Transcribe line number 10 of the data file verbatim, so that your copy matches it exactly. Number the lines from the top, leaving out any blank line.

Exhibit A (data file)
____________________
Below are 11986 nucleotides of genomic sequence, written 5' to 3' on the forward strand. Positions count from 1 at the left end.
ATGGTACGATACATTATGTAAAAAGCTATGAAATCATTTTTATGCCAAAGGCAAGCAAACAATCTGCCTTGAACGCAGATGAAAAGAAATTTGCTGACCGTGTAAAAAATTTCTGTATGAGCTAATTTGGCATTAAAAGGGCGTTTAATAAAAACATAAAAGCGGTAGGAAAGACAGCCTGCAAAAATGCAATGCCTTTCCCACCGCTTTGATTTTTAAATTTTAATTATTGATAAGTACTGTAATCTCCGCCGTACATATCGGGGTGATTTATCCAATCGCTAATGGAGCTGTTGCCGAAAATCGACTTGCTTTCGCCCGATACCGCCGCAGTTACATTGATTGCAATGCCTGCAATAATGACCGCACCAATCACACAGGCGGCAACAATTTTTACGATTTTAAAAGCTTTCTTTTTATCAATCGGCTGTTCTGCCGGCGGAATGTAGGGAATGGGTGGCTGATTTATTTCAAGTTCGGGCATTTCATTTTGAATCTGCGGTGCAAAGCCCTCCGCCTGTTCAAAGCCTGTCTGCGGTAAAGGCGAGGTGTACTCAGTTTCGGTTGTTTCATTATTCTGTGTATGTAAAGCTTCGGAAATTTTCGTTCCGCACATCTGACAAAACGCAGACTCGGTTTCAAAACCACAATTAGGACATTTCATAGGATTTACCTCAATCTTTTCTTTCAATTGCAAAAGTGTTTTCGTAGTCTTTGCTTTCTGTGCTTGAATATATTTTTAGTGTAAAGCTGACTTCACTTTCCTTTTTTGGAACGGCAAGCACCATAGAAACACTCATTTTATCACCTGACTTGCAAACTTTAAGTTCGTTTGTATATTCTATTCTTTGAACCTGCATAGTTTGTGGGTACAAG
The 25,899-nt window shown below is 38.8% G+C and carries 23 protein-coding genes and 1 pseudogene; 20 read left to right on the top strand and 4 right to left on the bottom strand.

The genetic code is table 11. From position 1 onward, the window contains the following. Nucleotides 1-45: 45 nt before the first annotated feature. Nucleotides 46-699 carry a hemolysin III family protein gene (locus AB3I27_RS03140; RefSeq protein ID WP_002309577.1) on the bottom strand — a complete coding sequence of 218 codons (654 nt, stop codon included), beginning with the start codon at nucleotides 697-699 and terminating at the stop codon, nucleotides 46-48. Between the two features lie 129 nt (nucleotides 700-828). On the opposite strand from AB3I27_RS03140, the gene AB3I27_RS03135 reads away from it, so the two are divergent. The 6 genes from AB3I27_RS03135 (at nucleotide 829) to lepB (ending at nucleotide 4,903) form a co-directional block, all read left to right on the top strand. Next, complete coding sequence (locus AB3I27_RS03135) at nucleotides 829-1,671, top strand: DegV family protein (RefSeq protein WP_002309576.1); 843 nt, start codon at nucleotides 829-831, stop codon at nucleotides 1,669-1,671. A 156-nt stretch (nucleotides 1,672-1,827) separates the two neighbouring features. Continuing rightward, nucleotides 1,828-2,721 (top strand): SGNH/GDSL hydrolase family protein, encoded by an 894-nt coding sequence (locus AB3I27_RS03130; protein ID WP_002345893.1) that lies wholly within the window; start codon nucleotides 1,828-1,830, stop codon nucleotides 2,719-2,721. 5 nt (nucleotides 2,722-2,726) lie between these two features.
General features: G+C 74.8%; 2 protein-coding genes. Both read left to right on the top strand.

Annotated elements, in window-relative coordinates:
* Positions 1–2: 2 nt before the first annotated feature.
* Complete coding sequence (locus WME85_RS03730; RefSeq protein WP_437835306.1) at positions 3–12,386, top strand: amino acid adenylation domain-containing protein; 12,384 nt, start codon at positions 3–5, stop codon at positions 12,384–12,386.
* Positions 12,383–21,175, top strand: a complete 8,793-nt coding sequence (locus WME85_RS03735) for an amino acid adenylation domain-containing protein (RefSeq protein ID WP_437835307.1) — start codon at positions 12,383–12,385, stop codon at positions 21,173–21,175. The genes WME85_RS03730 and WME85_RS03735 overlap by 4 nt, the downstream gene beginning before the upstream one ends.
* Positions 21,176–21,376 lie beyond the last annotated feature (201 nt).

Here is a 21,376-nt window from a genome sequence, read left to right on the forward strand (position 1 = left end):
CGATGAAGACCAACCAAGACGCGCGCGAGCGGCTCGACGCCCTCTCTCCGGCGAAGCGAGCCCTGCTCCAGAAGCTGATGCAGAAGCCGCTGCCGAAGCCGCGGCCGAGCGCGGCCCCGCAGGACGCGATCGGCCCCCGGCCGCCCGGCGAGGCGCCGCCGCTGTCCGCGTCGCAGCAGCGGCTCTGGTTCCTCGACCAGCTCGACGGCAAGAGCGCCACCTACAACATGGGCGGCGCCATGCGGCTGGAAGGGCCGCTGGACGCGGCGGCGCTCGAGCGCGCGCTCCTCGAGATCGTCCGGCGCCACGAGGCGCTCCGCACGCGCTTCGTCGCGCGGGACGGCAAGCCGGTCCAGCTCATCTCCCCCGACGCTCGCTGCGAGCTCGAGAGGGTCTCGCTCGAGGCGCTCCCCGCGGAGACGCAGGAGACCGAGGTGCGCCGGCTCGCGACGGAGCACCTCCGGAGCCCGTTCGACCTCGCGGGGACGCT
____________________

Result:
* Positions 21,176–21,376 lie beyond the last annotated feature (201 nt).